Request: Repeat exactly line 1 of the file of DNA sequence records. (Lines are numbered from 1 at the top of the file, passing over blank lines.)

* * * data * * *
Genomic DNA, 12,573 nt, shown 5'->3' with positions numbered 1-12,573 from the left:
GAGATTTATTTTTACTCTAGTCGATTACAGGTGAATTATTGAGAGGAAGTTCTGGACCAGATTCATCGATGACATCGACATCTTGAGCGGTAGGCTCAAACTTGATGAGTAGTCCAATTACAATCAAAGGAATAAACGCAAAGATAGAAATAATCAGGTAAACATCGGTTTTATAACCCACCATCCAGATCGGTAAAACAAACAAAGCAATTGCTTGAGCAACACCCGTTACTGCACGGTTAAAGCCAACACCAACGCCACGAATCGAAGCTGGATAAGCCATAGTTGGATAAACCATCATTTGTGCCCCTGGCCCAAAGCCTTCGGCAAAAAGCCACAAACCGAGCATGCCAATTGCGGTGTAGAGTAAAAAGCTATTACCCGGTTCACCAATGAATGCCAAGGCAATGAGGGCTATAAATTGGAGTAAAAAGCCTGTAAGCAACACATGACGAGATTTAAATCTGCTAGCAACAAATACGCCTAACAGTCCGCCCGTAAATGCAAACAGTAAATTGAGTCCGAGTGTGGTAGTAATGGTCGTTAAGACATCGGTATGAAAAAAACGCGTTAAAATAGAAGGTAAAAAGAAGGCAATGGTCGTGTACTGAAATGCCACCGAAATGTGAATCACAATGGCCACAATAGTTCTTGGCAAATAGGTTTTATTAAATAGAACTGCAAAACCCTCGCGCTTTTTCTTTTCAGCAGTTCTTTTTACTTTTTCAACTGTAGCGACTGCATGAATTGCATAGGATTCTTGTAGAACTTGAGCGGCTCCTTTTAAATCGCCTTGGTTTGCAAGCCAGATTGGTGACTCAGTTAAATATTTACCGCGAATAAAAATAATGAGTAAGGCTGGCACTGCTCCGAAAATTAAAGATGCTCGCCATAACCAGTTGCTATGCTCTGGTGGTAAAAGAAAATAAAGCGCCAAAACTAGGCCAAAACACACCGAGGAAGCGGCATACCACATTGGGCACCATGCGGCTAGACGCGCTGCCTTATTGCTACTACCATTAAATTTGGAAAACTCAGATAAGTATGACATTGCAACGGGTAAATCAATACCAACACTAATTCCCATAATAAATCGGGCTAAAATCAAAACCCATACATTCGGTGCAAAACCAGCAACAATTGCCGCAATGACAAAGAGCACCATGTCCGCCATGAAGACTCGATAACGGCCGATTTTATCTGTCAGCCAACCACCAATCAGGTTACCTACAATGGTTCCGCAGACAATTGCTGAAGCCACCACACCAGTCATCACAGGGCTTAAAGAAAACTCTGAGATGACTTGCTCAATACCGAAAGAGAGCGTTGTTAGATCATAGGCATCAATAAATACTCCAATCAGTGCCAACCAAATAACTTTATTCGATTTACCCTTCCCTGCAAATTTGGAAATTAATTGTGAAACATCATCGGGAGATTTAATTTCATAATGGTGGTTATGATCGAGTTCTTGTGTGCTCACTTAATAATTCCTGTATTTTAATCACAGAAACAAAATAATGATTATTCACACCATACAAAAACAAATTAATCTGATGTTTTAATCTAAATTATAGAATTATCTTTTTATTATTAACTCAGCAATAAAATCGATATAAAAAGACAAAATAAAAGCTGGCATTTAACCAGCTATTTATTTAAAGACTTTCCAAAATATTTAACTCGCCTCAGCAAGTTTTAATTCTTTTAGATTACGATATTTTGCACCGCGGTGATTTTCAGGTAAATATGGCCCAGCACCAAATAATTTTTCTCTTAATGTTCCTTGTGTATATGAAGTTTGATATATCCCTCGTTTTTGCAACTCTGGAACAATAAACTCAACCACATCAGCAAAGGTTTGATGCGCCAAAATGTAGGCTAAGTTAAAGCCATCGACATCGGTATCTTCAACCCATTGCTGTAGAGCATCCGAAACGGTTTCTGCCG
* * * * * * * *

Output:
Genomic DNA, 12,573 nt, shown 5'->3' with positions numbered 1-12,573 from the left: